Lottery losers sigh as winners lie low
Winning tickets will split record jackpot three ways
RED BUD, Ill. – The Mega Millions winners – at least three of them – stayed out of sight. The losers, who could number 100 million, had plenty to say Saturday about losing out on the world’s largest-ever lottery jackpot and their dashed dreams of colossal wealth.
Journalists descended on convenience stores in Illinois and Maryland, and lottery officials there and in Kansas proudly proclaimed they sold winning tickets in the $640 million world-record-breaking Mega Millions jackpot. The winners may get $213 million before taxes. Three other ticket holders became millionaires.
As the jackpot got bigger by the hour Thursday and Friday, Americans snapped up tickets while dreaming of quitting jobs, paying off debts, building hospitals, buying an island. On Saturday, they took to Twitter and Facebook to bemoan their lost, razor-thin chance at millions.
“I knew that when I bought the ticket, that I wouldn’t win. But I did it anyhow,” said Sean Flaherty, a video game tester in New York City. “The whole notion of ‘what if’ still has some currency with me.”
Even President Barack Obama’s re-election campaign tapped into the widespread lottery letdown. It sent a fundraising email with the subject “Jackpot” that began: “Yeah, we didn’t either.”
All told, Americans spent nearly $1.5 billion for a chance to hit the jackpot, which amounts to a $462 million lump sum and around $347 million after federal tax withholding. With the jackpot odds at 1 in 176 million, it would cost $176 million to buy up every combination. Under that scenario, the strategy would win $171 million less if your state also withholds taxes.
Illinois’ winner used a quick pick – an automatically generated set of digits – to select the winning numbers at a convenience store in the small town of Red Bud, south of St. Louis, Illinois Lottery spokesman Mike Lang said. The winning numbers also were purchased at a 7-Eleven in Milford Mill, Md., north of Baltimore, and somewhere in northeast Kansas.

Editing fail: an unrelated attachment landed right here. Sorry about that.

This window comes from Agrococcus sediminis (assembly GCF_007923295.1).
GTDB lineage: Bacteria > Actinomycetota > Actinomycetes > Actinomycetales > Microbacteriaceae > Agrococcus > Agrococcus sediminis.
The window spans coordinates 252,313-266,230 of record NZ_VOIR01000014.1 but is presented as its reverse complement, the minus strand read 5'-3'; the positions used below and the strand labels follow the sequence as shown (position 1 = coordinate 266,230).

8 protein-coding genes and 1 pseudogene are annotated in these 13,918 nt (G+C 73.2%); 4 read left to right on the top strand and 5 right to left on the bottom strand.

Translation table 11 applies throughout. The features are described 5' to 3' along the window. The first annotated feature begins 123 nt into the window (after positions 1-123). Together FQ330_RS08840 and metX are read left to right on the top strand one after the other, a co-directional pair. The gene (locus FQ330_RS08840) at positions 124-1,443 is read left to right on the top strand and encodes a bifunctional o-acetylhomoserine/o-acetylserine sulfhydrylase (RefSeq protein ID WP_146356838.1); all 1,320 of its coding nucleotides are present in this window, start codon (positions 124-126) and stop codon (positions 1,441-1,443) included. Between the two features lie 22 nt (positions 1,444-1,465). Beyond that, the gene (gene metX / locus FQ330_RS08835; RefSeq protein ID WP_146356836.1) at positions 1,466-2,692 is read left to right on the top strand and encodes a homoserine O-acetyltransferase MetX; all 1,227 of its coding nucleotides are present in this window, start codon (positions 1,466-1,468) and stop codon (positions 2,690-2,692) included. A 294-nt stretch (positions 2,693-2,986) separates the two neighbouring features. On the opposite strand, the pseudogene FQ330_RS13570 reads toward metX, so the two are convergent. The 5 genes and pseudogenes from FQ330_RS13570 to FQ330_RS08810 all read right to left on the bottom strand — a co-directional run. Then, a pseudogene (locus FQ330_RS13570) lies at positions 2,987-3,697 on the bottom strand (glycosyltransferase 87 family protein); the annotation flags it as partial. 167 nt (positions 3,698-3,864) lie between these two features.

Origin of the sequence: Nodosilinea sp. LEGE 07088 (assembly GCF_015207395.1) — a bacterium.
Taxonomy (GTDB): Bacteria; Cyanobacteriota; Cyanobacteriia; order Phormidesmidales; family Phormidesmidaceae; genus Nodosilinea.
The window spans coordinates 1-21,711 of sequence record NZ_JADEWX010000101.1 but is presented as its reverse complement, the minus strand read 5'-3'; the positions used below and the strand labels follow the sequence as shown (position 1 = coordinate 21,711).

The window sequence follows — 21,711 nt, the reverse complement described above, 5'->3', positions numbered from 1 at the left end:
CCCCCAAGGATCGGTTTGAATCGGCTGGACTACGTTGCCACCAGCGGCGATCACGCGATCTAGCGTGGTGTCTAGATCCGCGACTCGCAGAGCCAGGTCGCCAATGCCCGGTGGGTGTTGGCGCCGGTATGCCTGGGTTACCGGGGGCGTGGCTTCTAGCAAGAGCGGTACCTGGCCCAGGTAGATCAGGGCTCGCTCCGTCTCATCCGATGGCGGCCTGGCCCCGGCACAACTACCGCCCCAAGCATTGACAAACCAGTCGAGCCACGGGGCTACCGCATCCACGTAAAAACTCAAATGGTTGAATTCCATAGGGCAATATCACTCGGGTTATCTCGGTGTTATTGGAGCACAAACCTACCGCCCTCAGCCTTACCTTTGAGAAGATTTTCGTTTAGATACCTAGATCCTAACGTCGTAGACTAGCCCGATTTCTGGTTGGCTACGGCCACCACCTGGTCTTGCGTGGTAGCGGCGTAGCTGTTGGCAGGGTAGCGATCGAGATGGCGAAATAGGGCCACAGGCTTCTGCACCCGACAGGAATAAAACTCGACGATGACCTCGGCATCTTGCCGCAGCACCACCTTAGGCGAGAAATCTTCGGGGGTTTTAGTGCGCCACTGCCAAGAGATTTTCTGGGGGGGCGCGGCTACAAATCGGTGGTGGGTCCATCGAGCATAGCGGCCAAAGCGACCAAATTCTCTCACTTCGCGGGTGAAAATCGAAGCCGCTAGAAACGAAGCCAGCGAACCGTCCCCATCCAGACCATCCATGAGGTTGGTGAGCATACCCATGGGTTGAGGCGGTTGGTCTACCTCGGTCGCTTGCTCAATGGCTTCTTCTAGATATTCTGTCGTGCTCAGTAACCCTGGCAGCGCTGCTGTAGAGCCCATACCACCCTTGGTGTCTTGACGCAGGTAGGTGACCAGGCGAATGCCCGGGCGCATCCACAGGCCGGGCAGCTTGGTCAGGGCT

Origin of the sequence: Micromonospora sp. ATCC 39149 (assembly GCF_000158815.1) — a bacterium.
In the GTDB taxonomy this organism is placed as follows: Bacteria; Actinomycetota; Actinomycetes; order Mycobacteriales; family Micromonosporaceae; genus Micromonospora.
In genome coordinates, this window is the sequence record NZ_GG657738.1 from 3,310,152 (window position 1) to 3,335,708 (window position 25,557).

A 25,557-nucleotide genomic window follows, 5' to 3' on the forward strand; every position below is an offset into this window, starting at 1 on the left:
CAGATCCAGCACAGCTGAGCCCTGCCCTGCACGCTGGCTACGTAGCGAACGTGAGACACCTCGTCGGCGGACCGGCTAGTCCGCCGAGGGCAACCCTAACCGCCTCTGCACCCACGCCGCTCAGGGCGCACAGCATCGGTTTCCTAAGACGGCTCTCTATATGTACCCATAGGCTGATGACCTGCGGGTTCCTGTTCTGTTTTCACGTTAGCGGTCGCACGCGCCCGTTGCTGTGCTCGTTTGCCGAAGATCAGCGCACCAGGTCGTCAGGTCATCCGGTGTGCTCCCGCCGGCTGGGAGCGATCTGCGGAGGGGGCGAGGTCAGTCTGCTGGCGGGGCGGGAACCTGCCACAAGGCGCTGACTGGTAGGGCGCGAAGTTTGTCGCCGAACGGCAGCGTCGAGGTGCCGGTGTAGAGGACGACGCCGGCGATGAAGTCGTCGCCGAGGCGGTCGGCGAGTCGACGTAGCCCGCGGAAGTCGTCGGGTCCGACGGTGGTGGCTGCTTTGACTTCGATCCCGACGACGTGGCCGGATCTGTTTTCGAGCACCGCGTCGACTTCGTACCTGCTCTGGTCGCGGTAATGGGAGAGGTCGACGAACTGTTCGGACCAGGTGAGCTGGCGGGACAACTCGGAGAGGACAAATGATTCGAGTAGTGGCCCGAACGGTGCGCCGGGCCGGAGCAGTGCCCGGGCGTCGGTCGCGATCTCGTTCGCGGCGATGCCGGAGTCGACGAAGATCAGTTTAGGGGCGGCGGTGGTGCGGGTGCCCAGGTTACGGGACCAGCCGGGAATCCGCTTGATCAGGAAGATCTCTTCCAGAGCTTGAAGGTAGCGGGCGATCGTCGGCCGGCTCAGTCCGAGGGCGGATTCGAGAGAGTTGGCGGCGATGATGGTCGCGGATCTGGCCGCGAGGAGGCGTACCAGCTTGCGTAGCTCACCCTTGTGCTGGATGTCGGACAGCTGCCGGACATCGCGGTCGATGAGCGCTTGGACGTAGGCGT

“It’s just unbelievable. Everyone is wanting to know who it is,” said Denise Metzger, manager of the MotoMart where Illinois’ winning ticket was sold.
“All day yesterday I was selling tickets and I was hoping someone from Red Bud would win. Never in my wildest dreams did I think this. I’m just tickled pink,” added Metzger, whose store will receive $500,000 for selling the winning ticket, lottery officials said.
James Sitzes emerged from the MotoMart where he purchased six nonwinners. “I bought them at the right place,” he said with a shrug. Maryland does not require lottery winners to be identified; the Mega Millions winner can claim the prize anonymously. The store will receive a $100,000 bonus for selling the winning ticket, which was purchased Friday night.
The third winning ticket was purchased in northeast Kansas, but no other information would be released by the Kansas Lottery until the winner comes forward, spokeswoman Cara S. Sloan-Ramos said. The Kansas location that sold the ticket will receive $10,000.
Kansas law also allows lottery winners to remain anonymous, though lottery winners in Illinois are identified.
The winning numbers in Friday night’s drawing were 2-4-23-38-46, and the Mega Ball 23.
Even though just three tickets matched all the winning numbers, the jackpot made a millionaire of at least three other winners and gave a windfall to more than 100 others. Three ticket holders won $1 million each, and 158 won $250,000 for matching the first five numbers drawn, said Chuck Strutt, executive director of the Multi-State Lottery Association in Urbandale, Iowa.
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